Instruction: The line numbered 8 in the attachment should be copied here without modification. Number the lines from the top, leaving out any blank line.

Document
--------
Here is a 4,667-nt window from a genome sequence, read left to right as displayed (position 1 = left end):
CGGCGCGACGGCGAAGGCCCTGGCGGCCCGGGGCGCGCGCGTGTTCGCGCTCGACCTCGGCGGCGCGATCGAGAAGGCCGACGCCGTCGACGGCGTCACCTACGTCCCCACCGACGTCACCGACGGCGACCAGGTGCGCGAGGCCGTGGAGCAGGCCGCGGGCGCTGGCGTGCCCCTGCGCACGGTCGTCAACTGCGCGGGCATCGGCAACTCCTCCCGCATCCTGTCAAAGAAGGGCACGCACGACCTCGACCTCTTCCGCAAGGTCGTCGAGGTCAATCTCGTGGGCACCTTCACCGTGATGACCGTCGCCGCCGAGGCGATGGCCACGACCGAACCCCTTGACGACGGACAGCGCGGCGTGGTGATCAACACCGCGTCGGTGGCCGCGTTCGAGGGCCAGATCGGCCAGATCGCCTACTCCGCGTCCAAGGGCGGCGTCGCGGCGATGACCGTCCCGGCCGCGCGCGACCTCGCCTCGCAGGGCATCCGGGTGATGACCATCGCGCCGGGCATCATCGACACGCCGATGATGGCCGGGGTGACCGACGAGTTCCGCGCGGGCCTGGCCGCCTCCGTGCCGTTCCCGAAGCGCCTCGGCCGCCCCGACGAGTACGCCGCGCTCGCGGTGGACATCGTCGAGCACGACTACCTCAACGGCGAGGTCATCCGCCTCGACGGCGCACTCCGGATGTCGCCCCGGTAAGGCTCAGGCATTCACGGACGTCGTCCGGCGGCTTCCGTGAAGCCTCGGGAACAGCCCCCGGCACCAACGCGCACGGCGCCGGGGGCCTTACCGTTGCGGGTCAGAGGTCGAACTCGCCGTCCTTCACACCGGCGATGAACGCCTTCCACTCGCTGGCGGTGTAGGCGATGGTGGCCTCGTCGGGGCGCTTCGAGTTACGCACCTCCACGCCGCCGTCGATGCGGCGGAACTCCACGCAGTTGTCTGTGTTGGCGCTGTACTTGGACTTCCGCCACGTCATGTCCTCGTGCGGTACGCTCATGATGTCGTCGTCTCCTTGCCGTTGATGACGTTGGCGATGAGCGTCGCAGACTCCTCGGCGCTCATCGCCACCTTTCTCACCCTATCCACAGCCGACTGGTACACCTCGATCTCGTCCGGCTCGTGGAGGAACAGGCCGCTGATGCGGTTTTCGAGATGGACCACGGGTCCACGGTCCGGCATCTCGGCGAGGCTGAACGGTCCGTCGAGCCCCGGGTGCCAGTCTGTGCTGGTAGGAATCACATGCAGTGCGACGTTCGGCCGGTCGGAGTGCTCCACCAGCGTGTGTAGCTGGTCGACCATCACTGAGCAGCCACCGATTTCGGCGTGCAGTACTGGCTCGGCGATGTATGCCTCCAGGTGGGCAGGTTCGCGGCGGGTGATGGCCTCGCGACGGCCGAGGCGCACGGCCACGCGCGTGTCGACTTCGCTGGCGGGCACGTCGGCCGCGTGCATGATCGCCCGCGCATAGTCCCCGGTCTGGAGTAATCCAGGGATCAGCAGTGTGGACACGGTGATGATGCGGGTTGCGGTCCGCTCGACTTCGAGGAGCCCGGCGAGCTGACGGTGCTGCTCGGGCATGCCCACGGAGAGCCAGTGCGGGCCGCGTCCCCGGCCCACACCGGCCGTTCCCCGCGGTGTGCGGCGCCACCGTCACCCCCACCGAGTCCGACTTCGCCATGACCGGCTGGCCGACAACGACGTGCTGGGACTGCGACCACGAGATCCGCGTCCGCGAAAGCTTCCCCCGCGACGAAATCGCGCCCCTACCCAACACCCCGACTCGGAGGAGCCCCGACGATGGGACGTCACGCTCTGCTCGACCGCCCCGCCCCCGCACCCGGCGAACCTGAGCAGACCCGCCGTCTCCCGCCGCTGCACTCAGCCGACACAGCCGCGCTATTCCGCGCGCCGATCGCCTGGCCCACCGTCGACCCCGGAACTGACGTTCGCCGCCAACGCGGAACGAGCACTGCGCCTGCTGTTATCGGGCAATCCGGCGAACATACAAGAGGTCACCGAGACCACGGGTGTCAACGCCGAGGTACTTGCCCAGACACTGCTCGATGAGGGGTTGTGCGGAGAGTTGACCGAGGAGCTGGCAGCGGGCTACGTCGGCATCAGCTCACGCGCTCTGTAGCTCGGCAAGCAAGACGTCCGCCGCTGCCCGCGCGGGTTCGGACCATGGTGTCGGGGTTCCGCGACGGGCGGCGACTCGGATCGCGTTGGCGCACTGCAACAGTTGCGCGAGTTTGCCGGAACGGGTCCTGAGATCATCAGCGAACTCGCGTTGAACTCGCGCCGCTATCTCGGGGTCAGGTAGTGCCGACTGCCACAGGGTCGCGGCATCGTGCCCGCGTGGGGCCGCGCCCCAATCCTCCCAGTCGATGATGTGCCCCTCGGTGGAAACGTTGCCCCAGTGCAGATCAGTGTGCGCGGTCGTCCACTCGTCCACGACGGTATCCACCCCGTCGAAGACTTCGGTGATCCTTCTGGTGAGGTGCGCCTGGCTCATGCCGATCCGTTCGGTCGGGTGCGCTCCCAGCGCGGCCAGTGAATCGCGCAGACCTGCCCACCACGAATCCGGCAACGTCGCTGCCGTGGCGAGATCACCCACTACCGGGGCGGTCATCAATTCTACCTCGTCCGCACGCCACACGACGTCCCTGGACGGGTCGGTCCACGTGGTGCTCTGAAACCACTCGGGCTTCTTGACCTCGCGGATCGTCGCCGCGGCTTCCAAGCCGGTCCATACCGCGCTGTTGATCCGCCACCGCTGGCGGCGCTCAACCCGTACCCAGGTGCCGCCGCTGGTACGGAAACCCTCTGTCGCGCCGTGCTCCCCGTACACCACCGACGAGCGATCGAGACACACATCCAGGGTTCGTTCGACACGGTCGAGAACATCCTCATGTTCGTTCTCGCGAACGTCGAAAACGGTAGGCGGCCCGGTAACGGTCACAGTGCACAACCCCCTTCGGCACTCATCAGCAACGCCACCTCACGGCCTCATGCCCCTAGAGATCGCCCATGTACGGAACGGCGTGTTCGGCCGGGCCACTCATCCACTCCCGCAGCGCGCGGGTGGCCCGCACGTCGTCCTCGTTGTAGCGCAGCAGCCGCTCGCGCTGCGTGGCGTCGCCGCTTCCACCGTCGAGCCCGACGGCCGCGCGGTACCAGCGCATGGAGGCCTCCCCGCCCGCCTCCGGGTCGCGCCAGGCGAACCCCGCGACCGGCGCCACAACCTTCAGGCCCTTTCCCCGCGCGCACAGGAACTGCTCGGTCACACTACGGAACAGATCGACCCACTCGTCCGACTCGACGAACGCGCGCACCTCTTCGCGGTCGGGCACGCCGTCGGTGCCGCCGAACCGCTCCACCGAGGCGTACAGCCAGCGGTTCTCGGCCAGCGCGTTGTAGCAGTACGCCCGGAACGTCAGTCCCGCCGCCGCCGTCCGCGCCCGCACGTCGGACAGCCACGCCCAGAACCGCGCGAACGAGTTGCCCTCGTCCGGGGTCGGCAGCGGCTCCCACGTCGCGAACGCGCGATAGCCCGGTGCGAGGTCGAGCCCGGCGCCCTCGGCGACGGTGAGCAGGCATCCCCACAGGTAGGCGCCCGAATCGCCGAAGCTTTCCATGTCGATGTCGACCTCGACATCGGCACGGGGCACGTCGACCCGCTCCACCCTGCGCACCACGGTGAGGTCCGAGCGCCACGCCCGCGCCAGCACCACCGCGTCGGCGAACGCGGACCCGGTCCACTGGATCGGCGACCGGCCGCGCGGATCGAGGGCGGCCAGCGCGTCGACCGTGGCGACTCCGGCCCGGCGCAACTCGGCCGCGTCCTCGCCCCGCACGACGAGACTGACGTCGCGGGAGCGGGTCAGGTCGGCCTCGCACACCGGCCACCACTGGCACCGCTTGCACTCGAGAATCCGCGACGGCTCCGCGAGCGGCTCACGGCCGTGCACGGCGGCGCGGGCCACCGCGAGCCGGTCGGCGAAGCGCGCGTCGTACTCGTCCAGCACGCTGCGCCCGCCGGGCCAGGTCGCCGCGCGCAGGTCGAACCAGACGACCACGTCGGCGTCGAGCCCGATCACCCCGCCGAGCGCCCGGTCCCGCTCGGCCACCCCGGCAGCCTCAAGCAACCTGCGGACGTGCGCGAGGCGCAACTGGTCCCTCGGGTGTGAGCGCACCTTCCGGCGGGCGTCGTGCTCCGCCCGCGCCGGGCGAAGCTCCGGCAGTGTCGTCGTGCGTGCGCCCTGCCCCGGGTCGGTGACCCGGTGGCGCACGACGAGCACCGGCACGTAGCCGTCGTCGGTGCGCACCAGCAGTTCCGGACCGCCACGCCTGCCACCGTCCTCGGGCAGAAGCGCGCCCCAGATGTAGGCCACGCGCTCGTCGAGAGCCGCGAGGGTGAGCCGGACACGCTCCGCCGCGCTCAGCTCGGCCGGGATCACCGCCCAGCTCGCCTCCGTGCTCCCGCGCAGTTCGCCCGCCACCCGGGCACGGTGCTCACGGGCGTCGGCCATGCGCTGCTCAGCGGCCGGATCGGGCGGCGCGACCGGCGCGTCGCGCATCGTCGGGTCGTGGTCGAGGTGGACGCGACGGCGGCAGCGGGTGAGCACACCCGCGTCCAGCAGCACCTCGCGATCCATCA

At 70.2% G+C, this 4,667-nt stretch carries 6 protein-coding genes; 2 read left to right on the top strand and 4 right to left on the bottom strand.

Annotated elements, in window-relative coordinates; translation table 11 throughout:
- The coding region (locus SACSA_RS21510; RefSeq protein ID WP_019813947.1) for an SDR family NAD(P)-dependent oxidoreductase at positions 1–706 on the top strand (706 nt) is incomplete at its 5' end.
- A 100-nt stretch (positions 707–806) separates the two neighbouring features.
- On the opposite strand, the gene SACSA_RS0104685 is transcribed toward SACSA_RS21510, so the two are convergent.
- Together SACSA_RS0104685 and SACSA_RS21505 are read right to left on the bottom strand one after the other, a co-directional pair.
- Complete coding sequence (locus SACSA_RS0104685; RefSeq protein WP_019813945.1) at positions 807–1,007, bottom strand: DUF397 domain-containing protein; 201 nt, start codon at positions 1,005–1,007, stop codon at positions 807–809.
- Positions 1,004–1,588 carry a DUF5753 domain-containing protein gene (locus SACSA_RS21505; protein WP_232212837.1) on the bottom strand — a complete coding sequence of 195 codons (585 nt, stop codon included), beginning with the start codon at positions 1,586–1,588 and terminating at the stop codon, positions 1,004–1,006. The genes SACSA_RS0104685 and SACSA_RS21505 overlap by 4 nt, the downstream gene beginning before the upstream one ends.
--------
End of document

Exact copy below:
- Together SACSA_RS0104685 and SACSA_RS21505 are read right to left on the bottom strand one after the other, a co-directional pair.